Swearing, Part II

The “Calah Alexander” debate is not the only incident of swearing being an issue in the blogosphere this week, and I suspect that’s why Patrick Madrid, in his initial Twitter and Facebook posts, spoke in general terms. The week’s other story doesn’t involve “Catholics” officially–I’m not sure what the offender’s religious denomination was–but “conservatives.” A popular conservative blog called “Chicks on the Right” almost had its Facebook page shut down for allegedly violating Facebook’s terms of service in using the “a” word about a Cabinet official.
Now, it is absolutely true that Facebook seems to have a double standard. There are tons of Facebook pages and groups with names like “$@#% Jesus Christ” and “Kill all Christians,” and “Conservatives %@#%,”etc. When these groups are reported for violating Facebook’s TOS regarding hate speech, threatening others, offensive language, etc., nothing happens but if someone “reports” a user for Christian and or conservative comments that seemingly violate the TOS, even in a relatively minor way, Facebook acts.
On the other hand, whenever I see a claim that Facebook has unfairly censored a conservative page or group, it’s almost always fairly racist, or violent, or laden with profanity.
If conservatives are about calling society to a higher standard, shouldn’t we demonstrate a higher standard?
If Facebook is known for unfairly targeting conservative sites, shouldn’t that make it imperative for conservative sites to be beyond reproach? “You let them get away with it so why not me?” is never a good defense. As a parent and as a teacher, I know how that “defense” only serves to incite the wrath of the authority figure being challenged.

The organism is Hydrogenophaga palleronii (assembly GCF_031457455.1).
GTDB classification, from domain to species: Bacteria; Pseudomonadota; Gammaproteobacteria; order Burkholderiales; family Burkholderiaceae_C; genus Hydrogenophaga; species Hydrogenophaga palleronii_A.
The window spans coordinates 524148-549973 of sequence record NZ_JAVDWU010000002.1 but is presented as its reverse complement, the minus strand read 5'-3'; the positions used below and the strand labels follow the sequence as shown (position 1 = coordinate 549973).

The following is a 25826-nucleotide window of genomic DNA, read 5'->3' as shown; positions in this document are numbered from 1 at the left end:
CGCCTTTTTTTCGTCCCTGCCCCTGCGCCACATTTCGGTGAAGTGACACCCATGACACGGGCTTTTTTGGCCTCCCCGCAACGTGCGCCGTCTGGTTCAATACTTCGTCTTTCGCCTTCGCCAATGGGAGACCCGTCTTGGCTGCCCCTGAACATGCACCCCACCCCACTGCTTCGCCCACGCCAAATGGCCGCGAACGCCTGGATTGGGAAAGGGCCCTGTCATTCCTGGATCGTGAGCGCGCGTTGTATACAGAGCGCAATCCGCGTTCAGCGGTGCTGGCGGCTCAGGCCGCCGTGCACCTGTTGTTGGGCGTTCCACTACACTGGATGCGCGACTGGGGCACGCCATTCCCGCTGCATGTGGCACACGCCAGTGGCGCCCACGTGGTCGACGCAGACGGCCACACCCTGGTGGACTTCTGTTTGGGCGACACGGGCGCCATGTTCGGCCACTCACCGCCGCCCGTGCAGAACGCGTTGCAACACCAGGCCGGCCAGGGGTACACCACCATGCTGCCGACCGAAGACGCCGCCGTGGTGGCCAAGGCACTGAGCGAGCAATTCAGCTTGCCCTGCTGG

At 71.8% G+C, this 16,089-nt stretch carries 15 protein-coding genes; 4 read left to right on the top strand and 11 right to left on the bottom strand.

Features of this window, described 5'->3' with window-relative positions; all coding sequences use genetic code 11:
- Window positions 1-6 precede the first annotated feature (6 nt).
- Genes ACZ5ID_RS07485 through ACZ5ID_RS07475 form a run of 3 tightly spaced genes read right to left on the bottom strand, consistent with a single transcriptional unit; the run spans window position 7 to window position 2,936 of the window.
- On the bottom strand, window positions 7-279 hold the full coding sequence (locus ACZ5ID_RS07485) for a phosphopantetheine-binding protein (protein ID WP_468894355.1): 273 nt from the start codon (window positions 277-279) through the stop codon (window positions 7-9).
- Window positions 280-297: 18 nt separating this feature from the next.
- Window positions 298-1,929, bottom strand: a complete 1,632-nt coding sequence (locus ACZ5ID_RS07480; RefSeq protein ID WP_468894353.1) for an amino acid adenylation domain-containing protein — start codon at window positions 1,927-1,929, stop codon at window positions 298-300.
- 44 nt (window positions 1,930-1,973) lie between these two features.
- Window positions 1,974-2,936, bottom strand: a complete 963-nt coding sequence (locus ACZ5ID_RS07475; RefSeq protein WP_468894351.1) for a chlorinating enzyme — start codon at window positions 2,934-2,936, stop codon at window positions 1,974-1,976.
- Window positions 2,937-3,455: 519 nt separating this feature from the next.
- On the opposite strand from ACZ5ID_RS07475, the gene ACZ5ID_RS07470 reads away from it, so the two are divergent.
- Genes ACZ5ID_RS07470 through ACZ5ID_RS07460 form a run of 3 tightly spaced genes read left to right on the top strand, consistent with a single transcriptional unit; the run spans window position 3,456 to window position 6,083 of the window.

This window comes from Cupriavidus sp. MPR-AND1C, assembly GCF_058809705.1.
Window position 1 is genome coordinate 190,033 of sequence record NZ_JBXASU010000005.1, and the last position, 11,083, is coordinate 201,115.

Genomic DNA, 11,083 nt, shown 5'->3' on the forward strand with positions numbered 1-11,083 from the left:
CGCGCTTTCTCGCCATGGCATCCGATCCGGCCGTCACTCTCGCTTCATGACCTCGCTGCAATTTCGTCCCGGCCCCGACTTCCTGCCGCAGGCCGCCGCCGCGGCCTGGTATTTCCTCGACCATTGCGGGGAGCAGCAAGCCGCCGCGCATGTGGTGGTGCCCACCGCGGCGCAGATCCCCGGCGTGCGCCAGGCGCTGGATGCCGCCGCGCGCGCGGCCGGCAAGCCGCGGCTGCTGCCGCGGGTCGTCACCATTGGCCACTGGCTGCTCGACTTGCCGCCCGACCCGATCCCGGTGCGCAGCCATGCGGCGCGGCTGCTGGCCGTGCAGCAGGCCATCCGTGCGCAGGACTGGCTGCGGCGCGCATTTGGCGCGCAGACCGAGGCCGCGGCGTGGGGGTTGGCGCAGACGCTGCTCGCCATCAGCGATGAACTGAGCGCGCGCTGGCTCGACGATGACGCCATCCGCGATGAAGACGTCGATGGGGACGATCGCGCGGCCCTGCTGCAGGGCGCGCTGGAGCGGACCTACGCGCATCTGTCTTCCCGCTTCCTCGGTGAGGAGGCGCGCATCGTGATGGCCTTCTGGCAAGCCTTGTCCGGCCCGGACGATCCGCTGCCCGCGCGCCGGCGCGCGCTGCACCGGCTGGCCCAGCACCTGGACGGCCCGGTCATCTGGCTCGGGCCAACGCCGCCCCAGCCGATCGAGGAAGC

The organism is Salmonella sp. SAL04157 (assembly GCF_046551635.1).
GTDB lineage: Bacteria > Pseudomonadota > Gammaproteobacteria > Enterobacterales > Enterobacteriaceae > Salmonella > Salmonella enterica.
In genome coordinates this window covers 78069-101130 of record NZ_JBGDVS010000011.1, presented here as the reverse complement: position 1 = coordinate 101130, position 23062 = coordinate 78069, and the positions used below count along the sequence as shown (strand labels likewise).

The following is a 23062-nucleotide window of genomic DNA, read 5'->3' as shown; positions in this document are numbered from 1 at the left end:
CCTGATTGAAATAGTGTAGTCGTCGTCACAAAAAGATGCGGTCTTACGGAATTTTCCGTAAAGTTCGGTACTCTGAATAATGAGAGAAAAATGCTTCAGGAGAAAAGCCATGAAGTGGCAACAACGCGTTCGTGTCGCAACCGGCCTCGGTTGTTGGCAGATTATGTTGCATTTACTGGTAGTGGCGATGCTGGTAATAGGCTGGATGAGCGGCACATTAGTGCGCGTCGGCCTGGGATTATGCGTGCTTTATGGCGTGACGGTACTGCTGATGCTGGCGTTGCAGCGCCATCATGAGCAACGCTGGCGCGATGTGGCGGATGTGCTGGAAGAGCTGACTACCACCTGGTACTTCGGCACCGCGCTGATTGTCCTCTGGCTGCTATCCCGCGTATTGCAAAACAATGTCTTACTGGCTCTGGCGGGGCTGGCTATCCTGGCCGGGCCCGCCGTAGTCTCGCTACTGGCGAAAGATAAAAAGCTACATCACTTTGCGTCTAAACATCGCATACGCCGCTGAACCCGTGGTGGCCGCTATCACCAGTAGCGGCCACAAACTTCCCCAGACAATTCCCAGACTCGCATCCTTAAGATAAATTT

As it turned out, Facebook lifted the disciplinary measures and apologized, but come on! Do people *really* need to make their points by swearing?
I referred in my previous post to a guy who said that Michael Voris’s demagoguery is more offensive than Calah Alexander’s swearing. Alexander herself said that my “scorched earth” approach to dissecting (in her words, “misconstruing”) her arguments was unloving and off-putting> Why is that?
Why is it in our society that you can use profanity in an ideological argument, and that’s OK, but if you actually lay out the points in favor of your position, or against your opponent’s position, that is somehow offensive and uncharitable? Is Aristotle offensive and uncharitable? Is Thomas Aquinas offensive and uncharitable?

What an upside down world we live in where swearing is acceptable and breaking an argument down to its first principles is considered uncharitable.


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